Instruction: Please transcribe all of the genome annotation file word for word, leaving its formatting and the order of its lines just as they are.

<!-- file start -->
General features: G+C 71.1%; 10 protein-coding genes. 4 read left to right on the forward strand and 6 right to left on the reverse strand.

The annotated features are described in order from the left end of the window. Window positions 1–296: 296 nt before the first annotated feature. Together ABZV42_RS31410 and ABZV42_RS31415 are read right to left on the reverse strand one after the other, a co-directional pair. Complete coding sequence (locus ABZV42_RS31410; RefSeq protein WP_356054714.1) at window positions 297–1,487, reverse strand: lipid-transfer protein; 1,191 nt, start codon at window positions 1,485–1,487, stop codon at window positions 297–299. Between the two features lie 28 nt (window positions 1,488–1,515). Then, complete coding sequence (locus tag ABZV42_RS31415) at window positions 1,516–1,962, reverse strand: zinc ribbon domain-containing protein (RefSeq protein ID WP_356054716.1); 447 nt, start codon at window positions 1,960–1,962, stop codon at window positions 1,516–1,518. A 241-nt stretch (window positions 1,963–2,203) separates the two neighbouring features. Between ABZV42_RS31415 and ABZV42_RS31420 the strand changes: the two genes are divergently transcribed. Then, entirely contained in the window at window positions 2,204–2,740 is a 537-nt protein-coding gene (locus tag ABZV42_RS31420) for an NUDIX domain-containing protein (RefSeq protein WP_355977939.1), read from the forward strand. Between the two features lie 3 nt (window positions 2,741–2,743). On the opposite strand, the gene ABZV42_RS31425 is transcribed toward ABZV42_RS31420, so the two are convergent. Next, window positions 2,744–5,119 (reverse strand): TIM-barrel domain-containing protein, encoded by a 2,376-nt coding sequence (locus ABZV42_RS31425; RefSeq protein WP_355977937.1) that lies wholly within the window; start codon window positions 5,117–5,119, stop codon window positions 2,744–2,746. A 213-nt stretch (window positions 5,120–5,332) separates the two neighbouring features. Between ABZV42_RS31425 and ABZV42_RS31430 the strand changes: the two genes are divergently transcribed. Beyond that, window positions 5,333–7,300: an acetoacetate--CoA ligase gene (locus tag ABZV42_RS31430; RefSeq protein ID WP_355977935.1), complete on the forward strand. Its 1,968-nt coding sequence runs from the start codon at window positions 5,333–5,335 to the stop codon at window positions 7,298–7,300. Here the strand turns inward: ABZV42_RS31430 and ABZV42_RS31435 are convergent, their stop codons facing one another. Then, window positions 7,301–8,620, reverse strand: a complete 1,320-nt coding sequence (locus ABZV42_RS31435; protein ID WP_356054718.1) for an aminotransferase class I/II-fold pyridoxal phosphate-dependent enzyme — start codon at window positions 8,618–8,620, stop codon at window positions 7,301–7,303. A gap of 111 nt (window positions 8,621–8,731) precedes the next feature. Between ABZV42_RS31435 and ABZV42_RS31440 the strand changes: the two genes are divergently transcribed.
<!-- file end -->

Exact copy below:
General features: G+C 71.1%; 10 protein-coding genes. 4 read left to right on the forward strand and 6 right to left on the reverse strand.

The annotated features are described in order from the left end of the window. Window positions 1–296: 296 nt before the first annotated feature. Together ABZV42_RS31410 and ABZV42_RS31415 are read right to left on the reverse strand one after the other, a co-directional pair. Complete coding sequence (locus ABZV42_RS31410; RefSeq protein WP_356054714.1) at window positions 297–1,487, reverse strand: lipid-transfer protein; 1,191 nt, start codon at window positions 1,485–1,487, stop codon at window positions 297–299. Between the two features lie 28 nt (window positions 1,488–1,515). Then, complete coding sequence (locus tag ABZV42_RS31415) at window positions 1,516–1,962, reverse strand: zinc ribbon domain-containing protein (RefSeq protein ID WP_356054716.1); 447 nt, start codon at window positions 1,960–1,962, stop codon at window positions 1,516–1,518. A 241-nt stretch (window positions 1,963–2,203) separates the two neighbouring features. Between ABZV42_RS31415 and ABZV42_RS31420 the strand changes: the two genes are divergently transcribed. Then, entirely contained in the window at window positions 2,204–2,740 is a 537-nt protein-coding gene (locus tag ABZV42_RS31420) for an NUDIX domain-containing protein (RefSeq protein WP_355977939.1), read from the forward strand. Between the two features lie 3 nt (window positions 2,741–2,743). On the opposite strand, the gene ABZV42_RS31425 is transcribed toward ABZV42_RS31420, so the two are convergent. Next, window positions 2,744–5,119 (reverse strand): TIM-barrel domain-containing protein, encoded by a 2,376-nt coding sequence (locus ABZV42_RS31425; RefSeq protein WP_355977937.1) that lies wholly within the window; start codon window positions 5,117–5,119, stop codon window positions 2,744–2,746. A 213-nt stretch (window positions 5,120–5,332) separates the two neighbouring features. Between ABZV42_RS31425 and ABZV42_RS31430 the strand changes: the two genes are divergently transcribed. Beyond that, window positions 5,333–7,300: an acetoacetate--CoA ligase gene (locus tag ABZV42_RS31430; RefSeq protein ID WP_355977935.1), complete on the forward strand. Its 1,968-nt coding sequence runs from the start codon at window positions 5,333–5,335 to the stop codon at window positions 7,298–7,300. Here the strand turns inward: ABZV42_RS31430 and ABZV42_RS31435 are convergent, their stop codons facing one another. Then, window positions 7,301–8,620, reverse strand: a complete 1,320-nt coding sequence (locus ABZV42_RS31435; protein ID WP_356054718.1) for an aminotransferase class I/II-fold pyridoxal phosphate-dependent enzyme — start codon at window positions 8,618–8,620, stop codon at window positions 7,301–7,303. A gap of 111 nt (window positions 8,621–8,731) precedes the next feature. Between ABZV42_RS31435 and ABZV42_RS31440 the strand changes: the two genes are divergently transcribed.